Theatre reviews: Gypsy | Too Close to the Sun
Gypsy, Pitlochry Festival Theatre ****
Too Close to the Sun, Macrobert Arts Centre, Stirling ****
Flying too close to the sun is always dangerous; and in the acclaimed 1959 musical Gypsy, there’s one fireball of energy risking serious damage to everyone in her orbit, and that’s the show’s astonishing central character, Mama Rose.
From the moment when Ethel Merman stepped out to play the role on Broadway, Rose was recognised as the ultimate American showbiz mother: a woman frustrated in her own ambitions, but dazzled by the bright lights of showbusiness, and determined to make a star of her pretty elder daughter, June. Dragging her girls and their troupe round a dying 1930s vaudeville circuit, and relentlessly pretending that her fast-maturing daughters are still cutesy child stars, Rose picks up a genuine and loving admirer in reluctant agent Herbie, and briefly glimpses the possibility of a more normal family life.
At heart, though, Rose wants no such thing; and even when grown-up June finally runs off with a male dancer, she persists – until younger daughter Louise suddenly achieves unexpectedbig-bucks stardom as Gypsy Rose Lee, the most elegant stripper to emerge from the sleazy-burlesque remnants of America’s live vaudeville tradition.
It’s a sensational story, and largely a true one, based on Gypsy Rose Lee’s 1957 memoir, and transformed into a terrific musical in 1959 by Jule Styne, Stephen Sondheim and Arthur Laurents. It’s brilliantly handled, in the opening production of this year’s Pitlochry summer season, by a 13-strong cast, directed by Pitlochry associate Ben Occhipinti, and led by a hauntingly powerful Shona White as Rose, with the exquisitely talented Blythe Jandoo as Louise.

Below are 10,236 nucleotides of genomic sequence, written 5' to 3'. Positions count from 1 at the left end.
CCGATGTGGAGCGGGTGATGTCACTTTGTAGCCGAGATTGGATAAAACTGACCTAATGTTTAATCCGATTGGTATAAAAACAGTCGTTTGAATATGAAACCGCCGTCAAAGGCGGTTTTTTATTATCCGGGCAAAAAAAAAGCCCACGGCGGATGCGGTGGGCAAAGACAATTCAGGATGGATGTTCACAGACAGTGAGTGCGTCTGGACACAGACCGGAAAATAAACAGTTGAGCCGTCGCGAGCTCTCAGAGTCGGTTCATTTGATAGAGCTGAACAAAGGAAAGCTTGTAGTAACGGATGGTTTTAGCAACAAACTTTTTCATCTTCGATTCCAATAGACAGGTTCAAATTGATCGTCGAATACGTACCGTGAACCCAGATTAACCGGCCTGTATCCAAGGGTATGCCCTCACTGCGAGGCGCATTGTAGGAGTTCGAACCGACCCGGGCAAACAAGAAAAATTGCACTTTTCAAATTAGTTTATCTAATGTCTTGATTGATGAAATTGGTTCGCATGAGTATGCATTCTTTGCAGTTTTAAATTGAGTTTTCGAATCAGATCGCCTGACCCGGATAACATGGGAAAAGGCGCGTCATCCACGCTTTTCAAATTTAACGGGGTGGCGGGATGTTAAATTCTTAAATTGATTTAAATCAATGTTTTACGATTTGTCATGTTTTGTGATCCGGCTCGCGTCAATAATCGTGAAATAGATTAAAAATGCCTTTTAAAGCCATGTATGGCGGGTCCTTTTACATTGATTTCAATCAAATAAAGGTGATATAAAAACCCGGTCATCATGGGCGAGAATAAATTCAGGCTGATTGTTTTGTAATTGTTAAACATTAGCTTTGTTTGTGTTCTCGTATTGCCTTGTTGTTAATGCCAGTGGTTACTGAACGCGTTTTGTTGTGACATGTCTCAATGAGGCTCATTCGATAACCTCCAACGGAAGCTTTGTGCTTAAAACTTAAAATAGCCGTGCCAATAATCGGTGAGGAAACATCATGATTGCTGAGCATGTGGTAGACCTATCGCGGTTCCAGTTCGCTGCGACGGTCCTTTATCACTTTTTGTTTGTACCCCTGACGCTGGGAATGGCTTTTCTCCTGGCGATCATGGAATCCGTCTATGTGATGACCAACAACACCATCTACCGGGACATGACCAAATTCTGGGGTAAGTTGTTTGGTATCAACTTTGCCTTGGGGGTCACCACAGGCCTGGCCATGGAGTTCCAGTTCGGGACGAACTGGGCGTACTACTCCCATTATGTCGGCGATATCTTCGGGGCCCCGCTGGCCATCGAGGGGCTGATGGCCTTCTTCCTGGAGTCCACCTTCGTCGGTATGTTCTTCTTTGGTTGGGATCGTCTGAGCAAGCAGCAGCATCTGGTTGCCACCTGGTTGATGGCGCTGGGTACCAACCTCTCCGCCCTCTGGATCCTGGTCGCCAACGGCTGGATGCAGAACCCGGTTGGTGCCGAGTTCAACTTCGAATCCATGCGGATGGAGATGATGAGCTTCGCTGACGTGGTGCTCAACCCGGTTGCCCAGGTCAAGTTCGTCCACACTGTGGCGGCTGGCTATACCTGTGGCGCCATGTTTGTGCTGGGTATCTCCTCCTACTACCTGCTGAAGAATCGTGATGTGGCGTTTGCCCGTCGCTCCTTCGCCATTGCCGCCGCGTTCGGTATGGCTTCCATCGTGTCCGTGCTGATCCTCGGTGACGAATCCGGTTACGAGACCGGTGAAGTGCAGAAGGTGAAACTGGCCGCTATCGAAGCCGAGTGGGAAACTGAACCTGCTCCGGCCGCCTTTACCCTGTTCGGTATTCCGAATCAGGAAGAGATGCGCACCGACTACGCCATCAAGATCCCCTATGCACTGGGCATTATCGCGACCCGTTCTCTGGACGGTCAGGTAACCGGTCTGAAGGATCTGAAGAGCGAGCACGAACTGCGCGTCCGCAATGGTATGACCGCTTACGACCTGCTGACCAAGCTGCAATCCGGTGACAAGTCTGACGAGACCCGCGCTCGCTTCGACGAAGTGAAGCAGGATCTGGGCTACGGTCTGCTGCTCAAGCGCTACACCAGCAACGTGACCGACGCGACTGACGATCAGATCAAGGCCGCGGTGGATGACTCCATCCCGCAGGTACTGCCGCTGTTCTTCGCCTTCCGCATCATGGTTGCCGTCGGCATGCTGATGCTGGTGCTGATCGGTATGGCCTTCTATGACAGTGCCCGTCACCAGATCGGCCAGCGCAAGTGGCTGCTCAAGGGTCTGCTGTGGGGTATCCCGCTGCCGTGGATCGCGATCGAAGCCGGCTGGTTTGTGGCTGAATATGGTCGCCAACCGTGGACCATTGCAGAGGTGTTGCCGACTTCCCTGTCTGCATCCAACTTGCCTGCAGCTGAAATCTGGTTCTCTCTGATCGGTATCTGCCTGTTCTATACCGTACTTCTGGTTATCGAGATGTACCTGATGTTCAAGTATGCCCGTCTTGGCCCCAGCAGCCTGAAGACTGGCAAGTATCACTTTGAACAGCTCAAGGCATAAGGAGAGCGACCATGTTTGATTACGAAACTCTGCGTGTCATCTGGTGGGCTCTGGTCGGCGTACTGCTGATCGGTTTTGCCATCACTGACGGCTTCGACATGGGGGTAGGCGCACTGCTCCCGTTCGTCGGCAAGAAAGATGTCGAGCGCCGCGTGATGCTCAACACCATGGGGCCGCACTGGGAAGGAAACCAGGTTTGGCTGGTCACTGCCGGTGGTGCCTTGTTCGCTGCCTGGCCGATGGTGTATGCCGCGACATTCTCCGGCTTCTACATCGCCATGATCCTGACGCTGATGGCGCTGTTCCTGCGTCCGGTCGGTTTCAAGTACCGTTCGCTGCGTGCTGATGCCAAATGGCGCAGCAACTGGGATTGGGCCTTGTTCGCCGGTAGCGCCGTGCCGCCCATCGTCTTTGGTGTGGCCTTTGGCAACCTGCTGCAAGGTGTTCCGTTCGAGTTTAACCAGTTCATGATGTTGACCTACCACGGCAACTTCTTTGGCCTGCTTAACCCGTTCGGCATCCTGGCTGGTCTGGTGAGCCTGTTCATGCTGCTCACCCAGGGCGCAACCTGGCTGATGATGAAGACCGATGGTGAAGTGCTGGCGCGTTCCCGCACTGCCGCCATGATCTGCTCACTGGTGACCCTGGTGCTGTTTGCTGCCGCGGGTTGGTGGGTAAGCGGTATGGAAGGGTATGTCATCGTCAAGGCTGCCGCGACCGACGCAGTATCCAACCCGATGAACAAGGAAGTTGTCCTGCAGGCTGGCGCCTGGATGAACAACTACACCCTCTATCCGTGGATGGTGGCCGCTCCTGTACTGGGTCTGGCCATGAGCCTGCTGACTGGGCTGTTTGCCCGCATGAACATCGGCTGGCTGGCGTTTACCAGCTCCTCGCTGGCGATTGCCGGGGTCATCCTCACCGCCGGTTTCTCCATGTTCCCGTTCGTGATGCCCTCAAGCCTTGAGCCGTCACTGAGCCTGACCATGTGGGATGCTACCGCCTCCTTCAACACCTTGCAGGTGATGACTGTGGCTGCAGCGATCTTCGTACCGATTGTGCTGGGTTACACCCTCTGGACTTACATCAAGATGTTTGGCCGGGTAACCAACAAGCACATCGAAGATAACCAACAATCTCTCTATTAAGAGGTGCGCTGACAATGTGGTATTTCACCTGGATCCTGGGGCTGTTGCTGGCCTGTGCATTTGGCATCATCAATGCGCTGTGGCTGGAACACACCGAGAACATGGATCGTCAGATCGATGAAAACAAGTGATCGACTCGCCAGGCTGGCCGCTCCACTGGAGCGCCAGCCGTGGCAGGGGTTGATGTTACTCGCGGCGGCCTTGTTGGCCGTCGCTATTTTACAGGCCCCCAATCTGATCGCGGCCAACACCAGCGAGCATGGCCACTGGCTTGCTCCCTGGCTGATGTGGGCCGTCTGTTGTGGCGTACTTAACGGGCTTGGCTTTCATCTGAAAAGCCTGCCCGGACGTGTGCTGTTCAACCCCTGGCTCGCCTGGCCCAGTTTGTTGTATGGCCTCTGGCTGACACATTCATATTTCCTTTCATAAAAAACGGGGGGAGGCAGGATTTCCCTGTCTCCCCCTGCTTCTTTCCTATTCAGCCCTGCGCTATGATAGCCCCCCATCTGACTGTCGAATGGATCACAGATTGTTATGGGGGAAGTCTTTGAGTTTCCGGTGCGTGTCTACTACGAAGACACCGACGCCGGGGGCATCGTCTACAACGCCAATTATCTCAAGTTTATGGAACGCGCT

The only regret, at the end of the evening, is that the pressures of the story leave almost no space for us to see Jandoo and the rest of the company dancing for real, to the top of their ability, rather than in Rose’s terrible routines. The music and singing are magnificent, though, accompanied by an ever-shifting onstage band made up of ensemble members, and directed by Rob Hiley. With classic numbers like Let Me Entertain You and Everything’s Coming Up Roses driving the show to ever more complex emotional heights, this staging of Gypsy emerges as a show to remember, and a dazzling start to what looks like a rich and interesting summer season at Pitlochry.
Barrowland Ballet’s beautiful new show Too Close To The Sun – set to arrive in the capital as part of the Edinburgh International Children’s Festival this week – also reflects on a story of overweening ambition; but here, it’s a retelling of the original myth of Icarus, interwoven with imagery that takes us to the heart of young people’s anxiety about what humankind has done to the planet.
To a superb score by Davey Anderson – and on a fine set of three perforated towers by Fred Pommerehn, deftly lit by Alberto Santos Bellido – the show’s three female dancers (credited as co-choreographers alongside Natasha Gilmore) lead us in dance with an exquisite edge of balletic poetry through the 50-minute tale of a girl who seems haunted by the Icarus story, and who lives beside a shifting, threatening sea of plastic that makes her long for escape.
In three powerful performances by Molly Danter, Ilona Gumowska and Charlotte McLean, it ends in a quietly thrilling vision of a humanity whose broken relationship with nature is somehow redeemed by a reborn connection among themselves – a new way of living which can both honour what we have lost, and hold out some flickering hope for the future.
Gypsy is in repertoire at Pitlochry until 30 September; Too Close To The Sun is at the Traverse Theatre, Edinburgh, 31 May-3 June.